5 reasons why downsizing is on trend

Sep 9, 2019 8:00:00 AM Share this:

The international trend of purchasing smaller homes continues unabated and downsizing isn’t necessarily only a symptom of tough economic times. Many well-heeled homeowners are choosing to downsize to smaller properties that are easier to manage. In South Africa, this trend has been confirmed by the latest FNB Estate Agents Survey. As sellers, the choice to downsize rather than upscale is mainly due to these five factors:

1. Location
With the price of fuel and traffic congestion on the increase, people are choosing to downscale the size of their homes to upsize their lifestyle. “Many people are opting to rather purchase a smaller home or an apartment closer to the city instead of a larger home in the suburbs so they can spend less time in traffic, spend less on fuel and spend more time with friends and family. It’s definitely a lifestyle choice that is driving sales,” says Glenda Luitingh, Branch Manager of Jawitz Properties Cape Town CBD & Atlantic Seaboard.

Read more: 10 reasons to downsize your home

2. Financial
The most recent data reflects a decline in household wealth since last year. With pressures on disposable income, buyers are more interested in smaller, easier to maintain properties. The cost of general maintenance and the upkeep of gardens and pools has meant a shift away from larger homes to those that are easier to maintain.

3. Retirement
As our population continues to age, many homeowners are looking to downscale from larger family homes to easy-to-manage, more compact properties. “Generally, once couples retire, they’ve been empty-nesters for some time and are looking to clear out their homes and live an easier, simpler life,” says Luitingh. A popular property choice for retirees is purchasing within a secure lifestyle estate, where smaller homes don’t mean a smaller life. Lifestyle estates oftentimes offer the necessary healthcare and support needed by older residents but also offer a wide variety of lifestyle and sports amenities, activities and wellness facilities.

Read more: Choosing the right retirement home

4. Security
Security remains one of the main factors for people choosing to downscale. Larger properties need fencing, beams, alarms and cameras to maintain a sense of security which is costly to install and maintain. Instead, buyers are more interested in smaller homes within a security estate or apartment complex that offers all the security as part of the purchasing price. Lock-up-and-go homes have and will continue to gain in popularity.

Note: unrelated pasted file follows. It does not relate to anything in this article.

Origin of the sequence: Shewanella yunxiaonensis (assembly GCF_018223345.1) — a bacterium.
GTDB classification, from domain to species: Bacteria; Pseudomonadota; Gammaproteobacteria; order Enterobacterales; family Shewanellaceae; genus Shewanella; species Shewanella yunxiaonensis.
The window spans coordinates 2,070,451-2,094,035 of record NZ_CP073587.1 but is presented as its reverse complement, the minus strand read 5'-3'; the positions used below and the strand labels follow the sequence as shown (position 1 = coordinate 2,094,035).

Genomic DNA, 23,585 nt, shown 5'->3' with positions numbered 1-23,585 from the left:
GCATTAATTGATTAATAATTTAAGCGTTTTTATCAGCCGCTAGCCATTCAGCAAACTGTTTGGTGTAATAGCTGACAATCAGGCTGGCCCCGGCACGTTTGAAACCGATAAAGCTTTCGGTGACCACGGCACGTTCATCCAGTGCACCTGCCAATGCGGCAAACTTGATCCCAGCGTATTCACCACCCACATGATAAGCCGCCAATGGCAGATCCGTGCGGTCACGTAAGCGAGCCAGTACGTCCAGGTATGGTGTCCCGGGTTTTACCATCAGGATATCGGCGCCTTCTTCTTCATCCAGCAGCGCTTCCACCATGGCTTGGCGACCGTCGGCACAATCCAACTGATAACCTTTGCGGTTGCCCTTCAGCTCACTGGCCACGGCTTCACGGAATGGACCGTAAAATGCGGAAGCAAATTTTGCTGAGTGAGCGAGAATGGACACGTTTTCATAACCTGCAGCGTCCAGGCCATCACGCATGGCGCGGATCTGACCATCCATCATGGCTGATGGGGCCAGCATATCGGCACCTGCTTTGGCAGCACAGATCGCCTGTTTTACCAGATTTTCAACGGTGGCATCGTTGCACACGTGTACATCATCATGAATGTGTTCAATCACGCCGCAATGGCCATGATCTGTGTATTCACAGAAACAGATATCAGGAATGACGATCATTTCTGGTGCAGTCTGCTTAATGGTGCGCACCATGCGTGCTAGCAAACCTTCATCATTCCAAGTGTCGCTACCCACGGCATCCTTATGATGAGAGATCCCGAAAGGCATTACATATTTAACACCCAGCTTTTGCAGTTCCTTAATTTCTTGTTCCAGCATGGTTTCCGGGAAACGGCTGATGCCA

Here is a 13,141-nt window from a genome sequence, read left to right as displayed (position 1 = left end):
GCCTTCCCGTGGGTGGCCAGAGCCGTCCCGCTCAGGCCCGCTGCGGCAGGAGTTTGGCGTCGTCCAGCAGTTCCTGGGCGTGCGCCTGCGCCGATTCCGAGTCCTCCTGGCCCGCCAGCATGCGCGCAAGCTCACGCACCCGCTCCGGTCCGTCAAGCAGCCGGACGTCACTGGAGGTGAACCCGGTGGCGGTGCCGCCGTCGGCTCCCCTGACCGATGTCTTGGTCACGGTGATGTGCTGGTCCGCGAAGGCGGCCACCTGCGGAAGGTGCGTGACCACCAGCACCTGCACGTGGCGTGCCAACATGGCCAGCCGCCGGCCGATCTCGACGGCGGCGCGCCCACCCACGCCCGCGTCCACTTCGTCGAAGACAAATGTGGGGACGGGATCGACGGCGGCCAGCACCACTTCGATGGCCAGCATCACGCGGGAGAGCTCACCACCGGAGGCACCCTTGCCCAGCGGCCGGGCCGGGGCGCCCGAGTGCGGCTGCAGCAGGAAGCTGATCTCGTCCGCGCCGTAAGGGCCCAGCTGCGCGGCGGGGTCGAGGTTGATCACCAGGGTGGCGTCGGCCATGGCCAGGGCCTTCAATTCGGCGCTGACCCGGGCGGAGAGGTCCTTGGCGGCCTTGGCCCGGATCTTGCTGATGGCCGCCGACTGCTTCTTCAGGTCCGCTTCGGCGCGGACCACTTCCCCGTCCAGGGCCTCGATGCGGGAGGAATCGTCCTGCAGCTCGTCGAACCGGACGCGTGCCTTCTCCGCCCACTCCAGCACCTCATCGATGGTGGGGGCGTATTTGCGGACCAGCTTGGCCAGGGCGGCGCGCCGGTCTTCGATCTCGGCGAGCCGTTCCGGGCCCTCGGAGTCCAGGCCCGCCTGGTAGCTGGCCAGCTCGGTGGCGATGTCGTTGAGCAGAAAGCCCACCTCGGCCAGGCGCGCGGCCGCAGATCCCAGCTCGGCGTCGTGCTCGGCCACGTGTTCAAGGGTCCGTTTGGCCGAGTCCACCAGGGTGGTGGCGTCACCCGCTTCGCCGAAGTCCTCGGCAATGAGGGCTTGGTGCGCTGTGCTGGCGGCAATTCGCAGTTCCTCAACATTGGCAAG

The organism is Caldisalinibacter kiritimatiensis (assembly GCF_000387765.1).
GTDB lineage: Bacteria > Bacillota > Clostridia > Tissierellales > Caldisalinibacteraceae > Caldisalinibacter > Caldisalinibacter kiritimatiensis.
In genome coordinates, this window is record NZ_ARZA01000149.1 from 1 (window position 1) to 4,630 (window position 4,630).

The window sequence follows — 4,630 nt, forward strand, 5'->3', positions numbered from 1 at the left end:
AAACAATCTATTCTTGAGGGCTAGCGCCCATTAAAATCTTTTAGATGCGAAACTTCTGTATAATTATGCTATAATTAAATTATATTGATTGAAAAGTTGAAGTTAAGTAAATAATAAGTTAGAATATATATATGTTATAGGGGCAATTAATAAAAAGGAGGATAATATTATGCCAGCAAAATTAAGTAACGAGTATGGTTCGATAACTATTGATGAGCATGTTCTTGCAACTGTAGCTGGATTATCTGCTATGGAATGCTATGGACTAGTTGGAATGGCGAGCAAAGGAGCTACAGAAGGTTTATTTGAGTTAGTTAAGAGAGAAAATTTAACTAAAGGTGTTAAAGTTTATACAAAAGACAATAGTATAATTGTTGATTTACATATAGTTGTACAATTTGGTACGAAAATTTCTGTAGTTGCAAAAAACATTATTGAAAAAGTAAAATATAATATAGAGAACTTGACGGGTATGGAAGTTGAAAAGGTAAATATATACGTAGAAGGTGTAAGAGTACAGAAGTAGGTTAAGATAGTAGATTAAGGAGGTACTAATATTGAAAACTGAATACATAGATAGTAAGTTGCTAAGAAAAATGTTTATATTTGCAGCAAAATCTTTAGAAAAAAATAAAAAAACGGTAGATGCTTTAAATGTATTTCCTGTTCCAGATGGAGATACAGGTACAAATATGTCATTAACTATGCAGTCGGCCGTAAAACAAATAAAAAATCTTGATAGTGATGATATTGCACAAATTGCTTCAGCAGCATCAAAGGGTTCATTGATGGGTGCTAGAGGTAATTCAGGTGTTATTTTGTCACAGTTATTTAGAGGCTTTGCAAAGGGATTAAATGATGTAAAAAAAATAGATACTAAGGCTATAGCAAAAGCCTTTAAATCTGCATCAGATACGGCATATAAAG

5. Family Dynamics
As family dynamics shift according to natural and unexpected lifecycles, so the need for upscaling and downsizing is impacted. Many family events that occur, such as divorce, death, debt or becoming empty nesters, make the decision to downscale common sense. “As with any situation, you need to adapt your living environment to the family’s current lifestyle needs,” says Luitingh.

See more: Small homes are the next big thing

The trend towards downscaling and downsizing property is also echoing a larger, more philosophical need for us to simplify our lives. More practically though, Luitingh concludes, “The high cost of living and the need for security will see the trend of downsizing and empty nesting continue”.

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Topics: Advice, downsizing your home, Harcourts Real Estate

How to find the perfect roommate

Sep 2, 2019 10:38:00 PM Share this:
Renting a property can be an expensive business, particularly if you’re single. One of the best way to offset some of the costs is to find a roommate (or two). On paper it sounds great - you’ll have someone to help pay the bills, you’ll have company and the idea of having like-minded people sharing your living space is often exciting. Unfortunately there are downsides too, and there are important questions that need to be asked before you allow a relative stranger to move into your home.

All potential roommates should be thoroughly vetted before they are allowed to lug their suitcases across the threshold. Questions that need to be answered include: